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George Washington National Forest

Home to rugged peaks and old-growth forests, the George Washington National Forest is a federally protected area that straddles the border of the US states of West Virginia and Virginia. The forest contains 326 named mountains, the highest of which is Paddy Knob (4,478ft/1,365m), and the most prominent of which is Elliot Knob (4,459ft/1,359m).

George Washington National Forest

Geography

George Washington National Forest is situated partially in West Virginia and partially within Virginia. It is managed as a single unit by the US Forest Service alongside Jefferson National Forest.

Shenandoah National Park is located to the east of George Washington National Forest. Meanwhile, the bulk of Jefferson National Forest forms George Wahsington’s southern border and extends into the state of Kentucky. Furthermore, the forest is bordered to the west by the Monongahela National Forest of West Virginia.

George Washington National Forest encompasses some 1,662.9 square miles (4,307 sq. km) of land in 17 different counties. However, the bulk of the forest is within Augusta, Bath, Alleghany, and Rockingham Counties. It is substantially larger than the Jefferson National Forest, which contains 1,135 square miles (2,941 sq. km) of land.

Big Schloss. George Washington National Forest

Interestingly, both Jefferson and George Washington National Forests are managed by Ranger Districts which are headquartered in the state of Virginia. However, the forest supervisor office is located outside the forest in Roanoke, Virginia.

The forest includes 8 different wilderness areas, including:

  • Barbours Creek Wilderness
  • Ramseys Draft Wilderness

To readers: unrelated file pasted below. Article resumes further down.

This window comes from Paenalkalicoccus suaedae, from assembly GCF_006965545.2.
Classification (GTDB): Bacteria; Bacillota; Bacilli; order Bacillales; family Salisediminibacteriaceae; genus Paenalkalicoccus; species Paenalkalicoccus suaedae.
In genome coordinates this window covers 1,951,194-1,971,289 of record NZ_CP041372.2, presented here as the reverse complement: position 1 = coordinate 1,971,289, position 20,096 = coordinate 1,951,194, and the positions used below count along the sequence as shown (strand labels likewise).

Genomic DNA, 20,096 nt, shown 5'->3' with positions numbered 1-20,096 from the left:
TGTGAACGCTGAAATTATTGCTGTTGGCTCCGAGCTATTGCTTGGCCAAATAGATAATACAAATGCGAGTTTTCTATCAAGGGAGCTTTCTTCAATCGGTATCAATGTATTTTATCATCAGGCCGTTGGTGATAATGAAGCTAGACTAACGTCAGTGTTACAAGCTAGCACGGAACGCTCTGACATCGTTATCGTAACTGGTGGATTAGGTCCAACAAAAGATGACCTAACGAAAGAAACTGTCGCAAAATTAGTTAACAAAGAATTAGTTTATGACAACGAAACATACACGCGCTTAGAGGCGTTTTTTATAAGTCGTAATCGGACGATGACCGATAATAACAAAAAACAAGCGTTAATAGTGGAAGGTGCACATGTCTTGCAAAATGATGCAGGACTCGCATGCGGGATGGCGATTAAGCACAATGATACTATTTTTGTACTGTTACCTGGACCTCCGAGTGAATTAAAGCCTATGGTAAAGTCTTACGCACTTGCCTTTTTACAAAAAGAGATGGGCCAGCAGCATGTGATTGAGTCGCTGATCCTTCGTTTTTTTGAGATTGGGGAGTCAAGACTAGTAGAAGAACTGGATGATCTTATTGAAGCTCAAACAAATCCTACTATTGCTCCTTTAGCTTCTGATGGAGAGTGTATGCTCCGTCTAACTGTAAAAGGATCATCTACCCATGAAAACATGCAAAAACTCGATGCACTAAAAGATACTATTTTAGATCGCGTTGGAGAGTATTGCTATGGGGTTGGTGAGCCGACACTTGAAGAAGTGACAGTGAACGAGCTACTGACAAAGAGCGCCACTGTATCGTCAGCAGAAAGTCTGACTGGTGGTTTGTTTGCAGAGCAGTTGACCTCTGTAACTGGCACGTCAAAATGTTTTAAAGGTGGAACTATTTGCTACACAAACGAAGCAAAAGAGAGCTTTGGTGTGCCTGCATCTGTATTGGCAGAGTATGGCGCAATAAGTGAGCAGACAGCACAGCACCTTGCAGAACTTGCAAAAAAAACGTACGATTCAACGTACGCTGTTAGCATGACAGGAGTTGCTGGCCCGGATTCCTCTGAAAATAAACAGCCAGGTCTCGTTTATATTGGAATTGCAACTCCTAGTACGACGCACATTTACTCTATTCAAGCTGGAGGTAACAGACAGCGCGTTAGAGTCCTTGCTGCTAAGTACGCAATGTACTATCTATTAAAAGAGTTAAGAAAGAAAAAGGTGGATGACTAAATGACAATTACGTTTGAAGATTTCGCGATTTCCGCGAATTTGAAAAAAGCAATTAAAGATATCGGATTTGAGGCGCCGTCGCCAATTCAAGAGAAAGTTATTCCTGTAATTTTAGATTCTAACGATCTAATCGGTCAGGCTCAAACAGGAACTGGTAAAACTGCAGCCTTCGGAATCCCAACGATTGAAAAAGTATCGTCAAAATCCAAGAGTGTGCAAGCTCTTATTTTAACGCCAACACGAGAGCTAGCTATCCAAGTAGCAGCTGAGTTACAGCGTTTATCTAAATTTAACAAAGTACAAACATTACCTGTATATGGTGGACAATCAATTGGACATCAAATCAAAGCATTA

• Rough Mountain Wilderness
  • Shawvers Run Wilderness
  • Three Ridges Wilderness
  • Saint Mary’s Wilderness
  • Rich Hole Wilderness
  • Priest Wilderness

Major summits in the forest include Paddy Knob, Bald Knob, Elliott Knob, Hogback, and Reddish Knob.

George Washington National Forest

Geology

The peaks within George Washington National Forest are part of the Appalachian Mountains, which stretch from the state of Alabama all the way to the province of Newfoundland and Labrador in Canada.

Moreover, they are part of the Appalachian Ridges or the “Ridge-and-Valley Appalachians.” This sub-range extends from the southeastern portion of New York, through the states of New Jersey and Pennsylvania, all the way south to Maryland, Virginia, West Virginia, Kentucky, Tennessee, and Georgia before terminating in Alabama.

They are located to the east of the Appalachian Plateaus and to the west of the Blue Ridge Mountains. For the most part, the region is dominated by alternating patterns of long ridges and long valleys.

Blue Ridge Parkway in George Washington National Forest

Geologists believe that these ridges are the result of ancient fold and thru-st belts that formed during the Alleghanian orogeny, which was a major mountain building event that was partially responsible for the creation of the Appalachian Mountains that we see today.

Interestingly, the region that is now George Washington National Forest experienced minimal metamorphism and intrusions, though plenty of westward folded layers of sedimentary rock. Indeed, the ridges consist of the most erosion-resistant layers, while the valleys in the region used to be covered by more erodible rock.

Perhaps the most interesting geologic disparity is between that of the George Washington Forest and Shenandoah National Park to the east. While George Washington is within the Appalachian Ridges province, Shenandoah is part of the Blue Ridge Mountains.

So, despite their close geographic proximity, Shenandoah consists mostly of gneisses, granites and highly metamorphosed rocks that offer a stark contrast to the sedimentary layers located in George Washington National Forest.

Flora and Fauna

Within the George Washington National Forest, the landscape is dominated by the Appalachian-Blue Ridge forests ecoregion. This ecoregion extends throughout the Appalachian Ridges and the Blue Ridge Mountains, covering some 61,500 square miles (159,000 sq. km) of land in the eastern United States.

Sherando Lake. George Washington National Forest